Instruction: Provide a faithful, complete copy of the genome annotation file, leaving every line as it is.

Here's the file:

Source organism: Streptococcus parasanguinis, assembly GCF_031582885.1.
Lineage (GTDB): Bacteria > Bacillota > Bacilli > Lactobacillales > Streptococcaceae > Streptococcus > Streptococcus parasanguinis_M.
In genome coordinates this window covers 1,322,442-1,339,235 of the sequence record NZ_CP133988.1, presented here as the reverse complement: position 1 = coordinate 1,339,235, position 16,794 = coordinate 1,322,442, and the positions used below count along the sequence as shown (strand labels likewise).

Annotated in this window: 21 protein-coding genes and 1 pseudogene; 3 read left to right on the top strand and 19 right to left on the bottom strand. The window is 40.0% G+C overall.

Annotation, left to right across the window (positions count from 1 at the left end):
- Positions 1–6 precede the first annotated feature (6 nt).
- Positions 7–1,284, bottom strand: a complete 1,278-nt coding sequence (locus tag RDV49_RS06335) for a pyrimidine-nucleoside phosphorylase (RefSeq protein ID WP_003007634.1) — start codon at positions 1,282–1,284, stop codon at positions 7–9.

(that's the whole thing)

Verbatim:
Source organism: Streptococcus parasanguinis, assembly GCF_031582885.1.
Lineage (GTDB): Bacteria > Bacillota > Bacilli > Lactobacillales > Streptococcaceae > Streptococcus > Streptococcus parasanguinis_M.
In genome coordinates this window covers 1,322,442-1,339,235 of the sequence record NZ_CP133988.1, presented here as the reverse complement: position 1 = coordinate 1,339,235, position 16,794 = coordinate 1,322,442, and the positions used below count along the sequence as shown (strand labels likewise).

Annotated in this window: 21 protein-coding genes and 1 pseudogene; 3 read left to right on the top strand and 19 right to left on the bottom strand. The window is 40.0% G+C overall.

Annotation, left to right across the window (positions count from 1 at the left end):
- Positions 1–6 precede the first annotated feature (6 nt).
- Positions 7–1,284, bottom strand: a complete 1,278-nt coding sequence (locus tag RDV49_RS06335) for a pyrimidine-nucleoside phosphorylase (RefSeq protein ID WP_003007634.1) — start codon at positions 1,282–1,284, stop codon at positions 7–9.